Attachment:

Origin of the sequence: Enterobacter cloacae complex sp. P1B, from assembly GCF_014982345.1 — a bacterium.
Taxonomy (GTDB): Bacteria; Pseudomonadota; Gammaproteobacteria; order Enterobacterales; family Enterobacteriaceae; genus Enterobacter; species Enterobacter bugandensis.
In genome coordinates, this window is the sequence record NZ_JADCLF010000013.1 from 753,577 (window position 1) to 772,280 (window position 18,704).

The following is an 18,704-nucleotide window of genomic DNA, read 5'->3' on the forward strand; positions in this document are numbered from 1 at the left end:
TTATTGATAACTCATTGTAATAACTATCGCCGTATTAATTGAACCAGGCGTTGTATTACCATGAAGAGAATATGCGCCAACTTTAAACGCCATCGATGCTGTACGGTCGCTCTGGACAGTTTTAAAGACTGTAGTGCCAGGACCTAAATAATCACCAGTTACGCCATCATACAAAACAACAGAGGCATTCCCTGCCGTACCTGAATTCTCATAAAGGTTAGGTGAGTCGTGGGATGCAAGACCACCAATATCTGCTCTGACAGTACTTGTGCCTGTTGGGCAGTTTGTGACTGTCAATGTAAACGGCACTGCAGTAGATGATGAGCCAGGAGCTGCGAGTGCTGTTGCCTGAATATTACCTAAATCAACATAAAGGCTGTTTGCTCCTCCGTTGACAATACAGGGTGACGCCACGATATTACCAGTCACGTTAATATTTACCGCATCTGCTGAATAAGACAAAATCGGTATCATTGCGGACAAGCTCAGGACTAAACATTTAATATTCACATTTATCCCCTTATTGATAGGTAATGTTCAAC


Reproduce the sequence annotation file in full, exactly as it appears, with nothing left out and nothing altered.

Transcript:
Origin of the sequence: Enterobacter cloacae complex sp. P1B, from assembly GCF_014982345.1 — a bacterium.
Taxonomy (GTDB): Bacteria; Pseudomonadota; Gammaproteobacteria; order Enterobacterales; family Enterobacteriaceae; genus Enterobacter; species Enterobacter bugandensis.
In genome coordinates, this window is the sequence record NZ_JADCLF010000013.1 from 753,577 (window position 1) to 772,280 (window position 18,704).

The following is an 18,704-nucleotide window of genomic DNA, read 5'->3' on the forward strand; positions in this document are numbered from 1 at the left end:
TTATTGATAACTCATTGTAATAACTATCGCCGTATTAATTGAACCAGGCGTTGTATTACCATGAAGAGAATATGCGCCAACTTTAAACGCCATCGATGCTGTACGGTCGCTCTGGACAGTTTTAAAGACTGTAGTGCCAGGACCTAAATAATCACCAGTTACGCCATCATACAAAACAACAGAGGCATTCCCTGCCGTACCTGAATTCTCATAAAGGTTAGGTGAGTCGTGGGATGCAAGACCACCAATATCTGCTCTGACAGTACTTGTGCCTGTTGGGCAGTTTGTGACTGTCAATGTAAACGGCACTGCAGTAGATGATGAGCCAGGAGCTGCGAGTGCTGTTGCCTGAATATTACCTAAATCAACATAAAGGCTGTTTGCTCCTCCGTTGACAATACAGGGTGACGCCACGATATTACCAGTCACGTTAATATTTACCGCATCTGCTGAATAAGACAAAATCGGTATCATTGCGGACAAGCTCAGGACTAAACATTTAATATTCACATTTATCCCCTTATTGATAGGTAATGTTCAAC